White House

Trump's first 100 days: A packed agenda, with mixed results

Chief White House correspondent John Roberts reports

 

President Trump's first 100 days in office had all the hallmarks of a chief executive's approach: Busy, brash and bold. 

As the president hits the benchmark on Saturday, he has compiled a record big on action, but mixed on results. Trump has sought to manage expectations, mocking as "ridiculous" the 100-day yardstick that dates back to Franklin D. Roosevelt, who had signed a staggering 76 pieces of legislation by the time he reached it.

FDR's legacy of out-of-the-chute productivity has cast a long shadow over all of his successors, and Team Trump is well aware of it. 

“In office, President Trump has accomplished more in his first 100 days than any other president since Franklin Roosevelt,” the White House said in a Tuesday statement accompanied by a list of executive orders and other actions the fledgling administration has taken.

Well before he took the oath of office, Trump promised huge changes in the first 100 days of his administration, including repealing and replacing ObamaCare, cracking down on illegal immigration and pursuing a tax overhaul.

So how did he do? Fox News takes a look at some of the highlights – and lowlights – of Trump’s first 100 days in office: 

Supreme Court: Getting Gorsuch confirmed

Trump’s biggest, cleanest victory to date was getting conservative Justice Neil Gorsuch confirmed to the U.S. Supreme Court in the face of deep Democratic opposition. In a fast-paced chain of events, Senate Republicans deployed the so-called “nuclear option,” changing precedent so that Gorsuch could be confirmed with a simple majority of 51 senators as opposed to 60. At Gorsuch’s swearing in, Trump said, “A new optimism is sweeping across our land and a new faith in America is filling our hearts and lifting our sights.”

ObamaCare repeal: Down, but not out

Trump said one of his first priorities as commander-in-chief would be to repeal and replace the Affordable Care Act, or ObamaCare. Not only was he not able to do so within 100 days, it was the conservative faction of his own party that helped stop the Republican bill from moving forward. After the bill’s defeat, Trump said he “learned a lot about loyalty and the vote-getting process.” Trump said House Republicans were 10 to 15 votes shy of getting it to pass, at first blaming the Freedom Caucus for the defeat but then pivoting to Democrats. The president added the “best thing we can do, politically speaking, is let ObamaCare explode. It’s exploding right now.”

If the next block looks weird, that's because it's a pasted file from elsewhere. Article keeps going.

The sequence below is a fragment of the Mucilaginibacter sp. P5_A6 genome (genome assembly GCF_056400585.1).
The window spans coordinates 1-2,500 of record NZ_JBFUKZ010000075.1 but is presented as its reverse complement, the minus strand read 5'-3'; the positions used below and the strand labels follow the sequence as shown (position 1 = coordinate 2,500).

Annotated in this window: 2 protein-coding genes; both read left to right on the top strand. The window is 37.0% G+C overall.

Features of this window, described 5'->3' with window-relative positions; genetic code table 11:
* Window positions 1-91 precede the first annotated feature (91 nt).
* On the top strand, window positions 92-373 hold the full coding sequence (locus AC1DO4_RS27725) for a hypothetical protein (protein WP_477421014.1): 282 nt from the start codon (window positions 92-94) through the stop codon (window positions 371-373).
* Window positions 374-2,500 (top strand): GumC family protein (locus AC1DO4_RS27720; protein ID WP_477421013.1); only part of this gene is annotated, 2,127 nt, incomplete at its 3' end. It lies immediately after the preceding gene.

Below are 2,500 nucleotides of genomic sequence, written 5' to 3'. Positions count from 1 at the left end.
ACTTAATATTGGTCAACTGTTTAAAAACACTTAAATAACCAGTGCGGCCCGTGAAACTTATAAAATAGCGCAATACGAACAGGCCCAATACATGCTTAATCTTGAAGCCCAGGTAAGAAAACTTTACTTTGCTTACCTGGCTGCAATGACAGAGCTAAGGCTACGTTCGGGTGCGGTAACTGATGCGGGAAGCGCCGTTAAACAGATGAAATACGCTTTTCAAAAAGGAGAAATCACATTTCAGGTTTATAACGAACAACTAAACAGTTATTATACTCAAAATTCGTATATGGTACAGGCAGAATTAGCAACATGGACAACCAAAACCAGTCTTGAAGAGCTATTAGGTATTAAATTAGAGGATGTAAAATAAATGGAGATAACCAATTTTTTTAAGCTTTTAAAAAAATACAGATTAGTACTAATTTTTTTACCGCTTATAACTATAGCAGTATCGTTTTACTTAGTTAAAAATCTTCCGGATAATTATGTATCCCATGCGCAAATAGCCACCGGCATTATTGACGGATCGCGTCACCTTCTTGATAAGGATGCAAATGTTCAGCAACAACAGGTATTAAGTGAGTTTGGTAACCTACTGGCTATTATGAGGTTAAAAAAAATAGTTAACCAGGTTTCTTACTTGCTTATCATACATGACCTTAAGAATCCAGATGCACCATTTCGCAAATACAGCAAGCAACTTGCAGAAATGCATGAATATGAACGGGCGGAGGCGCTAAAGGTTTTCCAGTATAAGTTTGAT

However, congressional Republicans have begun work on a new health care package and Trump continues to voice optimism that  -- this time -- they can get it done. 

Syria strikes: Use of force

Though he often urged his predecessor to avoid getting entangled in Syria's ongoing civil war, Trump changed his approach after reports surfaced of a chemical weapons attack that killed dozens of civilians earlier this month. He ordered the launch of 59 Tomahawk missiles at a Syrian airfield in response. The White House was largely praised for the action that it said sent a message to Syrian President Bashar Assad.

The Trump administration also has been tough on terror in its first 100 days. And the Department of Treasury has sanctioned 25 entities and individuals involved in Iran’s ballistic missile program. 

American energy: Keystone, Dakota pipelines

Among his first moves as president, Trump signed a presidential memorandum that cleared the way for two major oil pipeline projects that had been blocked by the Obama administration to move forward. Trump promised American steel would be used in the construction -- a claim the White House had to walk back in late March, explaining it would apply to future construction. Trump also signed an order that would end protracted environmental reviews. 

Border wall  

Trump boasted throughout the campaign he was going to build a “big beautiful border wall” and make Mexico pay for it. That hasn’t happened yet, and the administration has struggled to get early funding for it in this week's spending bill. But White House Counselor Kellyanne Conway told "Fox & Friends" Tuesday that the wall is still prominent on Trump's radar.

“Building that wall and having it funded remains an important priority to him, but we also know that that can happen later this year and into this year,” she said.

At the same time, the administration has moved aggressively on other fronts -- threatening to pull funding for sanctuary cities (though that is held up in court), moving to speed up certain deportations and trying to suspend immigration and travel from six mostly Muslim countries. The latter, too, has been held up in the courts. 

The wall, meanwhile, could loom large for Trump throughout his early tenure, amid challenges covering the cost, tricky terrain and manpower. 

Tax overhaul: In the works

With the 100-day clock ticking down, Trump still hopes to score a big victory with a sweeping overhaul of the tax code. He pushed a blueprint this week that would cut the corporate tax rate from 35 percent to 15 percent.

Hanging over the push is Democrats' continued protest over Trump's refusal to release his tax returns. White House Press Secretary Sean Spicer recently reiterated that Trump has no plans to release his tax documents – though most presidents before him have. Some Democrats continue to say they won't cooperate on a rewrite of the tax code unless they are told in detail how revisions would benefit Trump, his businesses and family members.